24 Songs, 57 Minutes

EDITORS’ NOTES

Detroit-bred rapper Guilty Simpson and Southern California–based producer Madlib both came of age in the early to mid-'90s, a time when rap albums were carefully constructed and often cinematic works of art. In its return to the album concept of one rapper/one producer, OJ Simpson maintains a timeless feel, even if its beats are thoroughly modern and sometimes even mind-altering. Each member of the duo helps refine the other man’s talents. The conversation peaks on “O.J. Simpson,” “New Heights,” and especially “Hood Sentence,” in which Madlib lets the musical spirits circulate around Guilty’s gruff descriptions of inner-city strife.

EDITORS’ NOTES

Detroit-bred rapper Guilty Simpson and Southern California–based producer Madlib both came of age in the early to mid-'90s, a time when rap albums were carefully constructed and often cinematic works of art. In its return to the album concept of one rapper/one producer, OJ Simpson maintains a timeless feel, even if its beats are thoroughly modern and sometimes even mind-altering. Each member of the duo helps refine the other man’s talents. The conversation peaks on “O.J. Simpson,” “New Heights,” and especially “Hood Sentence,” in which Madlib lets the musical spirits circulate around Guilty’s gruff descriptions of inner-city strife.

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Ratings and Reviews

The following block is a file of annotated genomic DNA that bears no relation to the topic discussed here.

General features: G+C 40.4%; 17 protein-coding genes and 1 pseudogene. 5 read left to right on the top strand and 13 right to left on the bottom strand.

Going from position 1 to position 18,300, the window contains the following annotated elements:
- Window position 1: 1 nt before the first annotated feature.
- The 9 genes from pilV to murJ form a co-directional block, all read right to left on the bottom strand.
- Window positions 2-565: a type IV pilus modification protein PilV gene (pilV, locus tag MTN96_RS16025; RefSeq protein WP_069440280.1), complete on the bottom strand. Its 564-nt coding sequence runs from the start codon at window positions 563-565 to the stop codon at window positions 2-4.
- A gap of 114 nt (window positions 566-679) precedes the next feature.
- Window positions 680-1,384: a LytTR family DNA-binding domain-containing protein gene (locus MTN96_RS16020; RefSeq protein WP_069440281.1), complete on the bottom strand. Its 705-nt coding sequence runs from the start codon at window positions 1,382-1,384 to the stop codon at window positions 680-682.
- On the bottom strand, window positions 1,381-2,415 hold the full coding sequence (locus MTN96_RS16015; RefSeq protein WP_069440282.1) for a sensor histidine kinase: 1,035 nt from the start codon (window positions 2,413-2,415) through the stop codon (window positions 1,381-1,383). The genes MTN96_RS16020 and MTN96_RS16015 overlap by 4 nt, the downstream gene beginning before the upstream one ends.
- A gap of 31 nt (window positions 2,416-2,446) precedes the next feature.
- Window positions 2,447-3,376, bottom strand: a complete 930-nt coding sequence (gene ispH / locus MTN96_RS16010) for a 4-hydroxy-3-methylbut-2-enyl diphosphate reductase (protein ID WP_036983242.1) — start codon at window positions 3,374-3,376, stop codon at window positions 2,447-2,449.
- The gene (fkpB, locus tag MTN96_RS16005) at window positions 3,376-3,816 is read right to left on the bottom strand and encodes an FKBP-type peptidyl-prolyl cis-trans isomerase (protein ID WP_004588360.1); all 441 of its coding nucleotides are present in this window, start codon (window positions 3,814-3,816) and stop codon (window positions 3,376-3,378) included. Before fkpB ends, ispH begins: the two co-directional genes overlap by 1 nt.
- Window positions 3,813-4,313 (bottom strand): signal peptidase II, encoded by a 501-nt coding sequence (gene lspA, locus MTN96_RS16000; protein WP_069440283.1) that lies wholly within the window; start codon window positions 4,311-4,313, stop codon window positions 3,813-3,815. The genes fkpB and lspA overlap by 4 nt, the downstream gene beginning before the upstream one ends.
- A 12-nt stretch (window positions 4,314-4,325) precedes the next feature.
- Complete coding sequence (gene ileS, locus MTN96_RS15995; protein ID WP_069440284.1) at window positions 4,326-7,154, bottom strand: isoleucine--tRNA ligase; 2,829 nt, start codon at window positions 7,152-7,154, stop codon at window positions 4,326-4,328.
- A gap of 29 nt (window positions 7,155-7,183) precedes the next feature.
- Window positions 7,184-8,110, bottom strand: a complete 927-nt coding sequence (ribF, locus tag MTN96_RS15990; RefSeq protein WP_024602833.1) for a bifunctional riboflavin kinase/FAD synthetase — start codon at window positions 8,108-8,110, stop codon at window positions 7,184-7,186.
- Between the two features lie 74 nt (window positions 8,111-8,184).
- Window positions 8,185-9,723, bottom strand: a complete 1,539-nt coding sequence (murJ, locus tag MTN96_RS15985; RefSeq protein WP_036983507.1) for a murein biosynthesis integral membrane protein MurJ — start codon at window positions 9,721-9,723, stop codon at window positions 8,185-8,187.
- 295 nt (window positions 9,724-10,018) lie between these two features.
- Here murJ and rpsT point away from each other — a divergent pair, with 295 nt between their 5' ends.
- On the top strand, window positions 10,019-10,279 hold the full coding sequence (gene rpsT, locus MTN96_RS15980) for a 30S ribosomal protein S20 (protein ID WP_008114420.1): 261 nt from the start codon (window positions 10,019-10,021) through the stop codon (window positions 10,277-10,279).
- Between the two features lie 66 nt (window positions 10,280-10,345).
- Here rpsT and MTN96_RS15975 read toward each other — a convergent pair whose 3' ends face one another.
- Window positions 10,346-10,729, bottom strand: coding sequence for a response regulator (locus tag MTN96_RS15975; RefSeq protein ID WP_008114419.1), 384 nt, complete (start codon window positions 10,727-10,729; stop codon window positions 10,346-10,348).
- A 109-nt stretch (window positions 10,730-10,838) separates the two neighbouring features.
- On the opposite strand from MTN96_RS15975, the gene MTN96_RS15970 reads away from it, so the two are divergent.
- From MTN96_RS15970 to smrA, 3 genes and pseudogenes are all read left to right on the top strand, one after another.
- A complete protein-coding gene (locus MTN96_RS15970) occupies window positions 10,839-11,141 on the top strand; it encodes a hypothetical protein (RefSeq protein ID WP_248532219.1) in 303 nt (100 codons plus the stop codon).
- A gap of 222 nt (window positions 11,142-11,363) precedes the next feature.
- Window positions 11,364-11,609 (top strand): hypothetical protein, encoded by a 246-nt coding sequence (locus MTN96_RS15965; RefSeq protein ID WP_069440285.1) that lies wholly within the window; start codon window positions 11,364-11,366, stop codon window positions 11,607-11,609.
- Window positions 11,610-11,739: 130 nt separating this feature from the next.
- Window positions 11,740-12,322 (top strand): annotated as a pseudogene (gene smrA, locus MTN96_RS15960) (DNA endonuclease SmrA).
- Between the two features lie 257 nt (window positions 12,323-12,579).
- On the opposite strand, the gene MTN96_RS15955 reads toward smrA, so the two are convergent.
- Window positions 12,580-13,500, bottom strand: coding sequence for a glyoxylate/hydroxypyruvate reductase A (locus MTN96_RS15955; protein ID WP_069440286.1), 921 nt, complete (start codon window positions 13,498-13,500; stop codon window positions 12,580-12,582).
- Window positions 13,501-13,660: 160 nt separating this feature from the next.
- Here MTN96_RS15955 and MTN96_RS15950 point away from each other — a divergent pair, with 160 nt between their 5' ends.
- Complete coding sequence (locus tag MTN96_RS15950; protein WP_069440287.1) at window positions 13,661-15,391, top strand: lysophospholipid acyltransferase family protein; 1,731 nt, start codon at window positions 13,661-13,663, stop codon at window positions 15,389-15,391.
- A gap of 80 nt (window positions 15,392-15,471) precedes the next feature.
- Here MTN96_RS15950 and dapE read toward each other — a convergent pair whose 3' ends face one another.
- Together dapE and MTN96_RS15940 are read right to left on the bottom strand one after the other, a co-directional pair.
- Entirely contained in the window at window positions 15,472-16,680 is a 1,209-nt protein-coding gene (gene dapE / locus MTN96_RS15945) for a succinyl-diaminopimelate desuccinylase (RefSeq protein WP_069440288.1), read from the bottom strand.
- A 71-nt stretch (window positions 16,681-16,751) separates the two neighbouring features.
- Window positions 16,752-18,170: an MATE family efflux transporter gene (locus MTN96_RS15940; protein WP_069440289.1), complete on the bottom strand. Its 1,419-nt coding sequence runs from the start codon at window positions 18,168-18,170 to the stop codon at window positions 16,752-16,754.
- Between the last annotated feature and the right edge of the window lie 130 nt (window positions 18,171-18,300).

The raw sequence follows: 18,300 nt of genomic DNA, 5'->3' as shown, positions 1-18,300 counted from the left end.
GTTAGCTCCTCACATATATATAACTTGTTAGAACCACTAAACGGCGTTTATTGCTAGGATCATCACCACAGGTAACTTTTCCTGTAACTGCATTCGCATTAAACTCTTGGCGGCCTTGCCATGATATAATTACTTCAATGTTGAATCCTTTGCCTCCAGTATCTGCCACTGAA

4.3 out of 5
49 Ratings

49 Ratings

D Dog 313 ,

Detroit Murder Rap

Once again, Guilty Simpson does it.. Theses D cats dont play!!

Whatisthisss ,

OJ Simpson = OJ - Otis Jackson (Madlib

Initially, I wasn't really sure what to think of Madlib's beats (dope as usual) paired with Guilty's rugged (and I mean rugged) style. I gave it a few spins, and the more I listened to it, I found how cohesive this album is. The beats are on par to the legend that is Madlib. He has the Medicine show dropping sick beats, and then add this to his 2010 haul, and he's having a great year. As for Guilty Simpson, he's becoming one of my favorite emcees. His style is as hard as it gets and he brings it.

Overall, it's amazing to see how versatile Madlib is to change his style to suit the strengths of Guilty's delivery and flow. It's really a great album. The constant interludes are a bit unnecessary, but I'm not too surprised since Madlib shows his beat-making prowess on them. I wish there were less of them and more Guilty, but it's still a top notch album.

With it being a weak 2010 for hip-hop so far, this is definitely the best thing out (I wouldn't be surprised if this was my favorite album of the year).

ZaccF ,

Guilty & Madlib

One of my favorite producers ever teams up with Guilty Simpson for an entire album? I'm down. Buy it.

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